You want people to read what you send them… or at least skim it and pull out the most important parts. We all do, or we wouldn’t send stuff in the first place. We’ve all felt the frustration when you carefully craft your message and someone asks a question that is answered in the information you originally sent. Of course you want to help, but if they had just read the original message…
You need to remember:
It isn’t about you.
It’s about THEM, and they’re busy. They have 100 things competing for their attention; they don’t have the time (or interest) to dig through and find the most important pieces of what you’ve sent them.
So, how do you lay it out so it is more likely they will actually read what you’re sending? Let’s walk through it using a recent example.
Hockey letter: Before
This is a simple informational letter the Mankato Area Hockey Association sends out to hockey teams who have signed up to play in a their hockey tournaments. Here is the original, formatted in Microsoft Word (click to get a closer look):
Things I noticed right away:
- Bold text: When you bold a lot of text, that text no longer stands out from the rest of the content. If it’s all important, none of it’s important.
- Unorganized text layout: When your content isn’t organized and laid out well on the page, it’s hard to follow. Your reader will struggle to follow along and move from item to item. Group related items together, and use bulleted or numbered lists with indents to help the user easily navigate the information.
- Lack of headings and hierarchy: Break content into smaller groups and add headings to help the reader quickly identify the sections. Then they can choose what is important for them to read and respond to right now and what they can refer back to later. (Pro Tip: When you format the document carefully, they will prioritize the content that YOU want them to.)
- Partial sentences and symbols: Your organization will look more professional when you write in complete sentences and use words rather than symbols. For example, spell out the word “number” rather than use the symbol “#”.
Hockey letter: After
Here is the version I submitted back to the committee, still formatted in Microsoft Word. This is a basic framework for them to build from as they finish adding information and finalize the content.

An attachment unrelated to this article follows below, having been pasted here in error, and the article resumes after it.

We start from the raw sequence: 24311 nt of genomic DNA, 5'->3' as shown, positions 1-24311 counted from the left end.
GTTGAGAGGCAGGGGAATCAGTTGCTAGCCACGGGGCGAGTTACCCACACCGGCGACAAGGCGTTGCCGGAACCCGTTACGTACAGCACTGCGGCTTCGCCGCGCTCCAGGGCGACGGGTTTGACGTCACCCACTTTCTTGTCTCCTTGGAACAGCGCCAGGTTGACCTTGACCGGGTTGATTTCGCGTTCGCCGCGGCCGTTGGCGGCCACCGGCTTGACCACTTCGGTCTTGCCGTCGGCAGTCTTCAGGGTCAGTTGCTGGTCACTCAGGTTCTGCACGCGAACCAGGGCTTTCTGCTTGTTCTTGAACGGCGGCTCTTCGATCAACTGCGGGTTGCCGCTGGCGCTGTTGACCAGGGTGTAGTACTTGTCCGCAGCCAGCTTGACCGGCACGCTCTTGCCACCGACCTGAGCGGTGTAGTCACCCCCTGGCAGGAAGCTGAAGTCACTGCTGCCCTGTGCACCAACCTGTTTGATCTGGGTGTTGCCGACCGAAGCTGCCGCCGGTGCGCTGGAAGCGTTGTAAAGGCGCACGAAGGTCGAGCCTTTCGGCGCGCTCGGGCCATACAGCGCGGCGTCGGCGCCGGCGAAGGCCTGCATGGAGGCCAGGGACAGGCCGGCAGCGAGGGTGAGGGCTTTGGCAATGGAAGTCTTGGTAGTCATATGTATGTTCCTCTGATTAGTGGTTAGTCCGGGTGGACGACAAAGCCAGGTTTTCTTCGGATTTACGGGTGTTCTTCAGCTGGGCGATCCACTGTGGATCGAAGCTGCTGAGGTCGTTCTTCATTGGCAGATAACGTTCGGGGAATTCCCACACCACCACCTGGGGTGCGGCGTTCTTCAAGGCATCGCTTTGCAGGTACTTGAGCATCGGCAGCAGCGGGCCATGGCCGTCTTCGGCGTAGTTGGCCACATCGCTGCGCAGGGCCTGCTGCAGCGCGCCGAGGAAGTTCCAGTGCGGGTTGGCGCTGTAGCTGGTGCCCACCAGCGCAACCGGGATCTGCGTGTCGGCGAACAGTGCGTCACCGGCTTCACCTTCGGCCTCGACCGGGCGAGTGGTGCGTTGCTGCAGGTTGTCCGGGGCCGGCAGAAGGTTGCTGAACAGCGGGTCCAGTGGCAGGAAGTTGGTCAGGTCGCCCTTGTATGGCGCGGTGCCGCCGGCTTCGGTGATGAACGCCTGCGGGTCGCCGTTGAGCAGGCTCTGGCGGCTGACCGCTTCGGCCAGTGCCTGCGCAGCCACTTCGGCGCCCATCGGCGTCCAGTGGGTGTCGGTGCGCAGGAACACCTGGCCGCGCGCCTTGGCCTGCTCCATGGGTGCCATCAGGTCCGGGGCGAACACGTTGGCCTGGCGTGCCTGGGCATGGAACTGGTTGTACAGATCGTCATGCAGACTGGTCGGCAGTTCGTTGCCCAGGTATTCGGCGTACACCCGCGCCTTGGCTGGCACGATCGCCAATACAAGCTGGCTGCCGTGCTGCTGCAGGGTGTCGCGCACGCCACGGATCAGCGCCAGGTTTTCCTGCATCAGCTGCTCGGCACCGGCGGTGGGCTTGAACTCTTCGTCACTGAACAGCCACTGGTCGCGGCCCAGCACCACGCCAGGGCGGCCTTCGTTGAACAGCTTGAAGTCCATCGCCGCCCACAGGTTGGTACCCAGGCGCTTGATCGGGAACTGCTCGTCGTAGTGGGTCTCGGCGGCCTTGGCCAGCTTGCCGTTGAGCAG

Changes I made:
- Reduced bold text: I limited the use of bold text to just what I want the reader’s eye to be drawn to when they are scanning. This allows them to pluck out what is most important.
- Created lists: I paired the bolded text with the list format to really make the items clear and call out what the reader needs to do. Readers mentally check off each item as they move through it.
- Added headings: I added headings and subheadings to help break the content down into smaller pieces. I wanted to help the reader know what needs to be done before the tournament, and what they will need to know when they travel to the tournament. Subheadings also help pull the reader through the material.
- Rewrote text: I rewrote the text to add a friendly but professional tone to the letter. I also wanted the content under the bullet points to be consistent in format and the information easy to understand.
- Other changes: As I worked, I thought about what elements produced even small barriers for the reader. Some small changes that may make a difference:
- I included the email address that teams are to send information to right with the information they need to send. Sure, they can just reply to the email, but this eliminates any question of where it needs to be sent.
- I typed the rink address in one line so readers can easily copy/paste it into their map app on their phone.
- Since tournament apparel is available by pre-order only, I moved that information to the “Prior to the Tournament” section. Also, when the original letter referred to the apparel orders, it did not reference the attachment with additional information. I added a quick couple of words to help the reader make that connection.
Ultimately, the goal of this letter is to make sure the tournament registration, check-in, and weekend goes smoothly. Tournament organizers want more teams to submit their pre-tournament materials on time, be prepared at tournament check in, and know important information. As the tournaments start rolling, we’ll find out if these changes will help the committee better achieve those goals.
Any time you send out information, there will still be people with questions, there will still be people who don’t read the information. That’s a given. But, I’m confident that making changes like this will make it easier for your audience to read what you send, thus reducing the time you spend answering questions.
MANY thanks to the Mankato Area Hockey Association Tournament Committee for trusting me with their communications!
How will you put these ideas to work for you? How can I help? What questions do you have? Please comment below or send me an email email@example.com.
cover photo credit: Pixabay.com
One thought on “how to get people to read what you send them”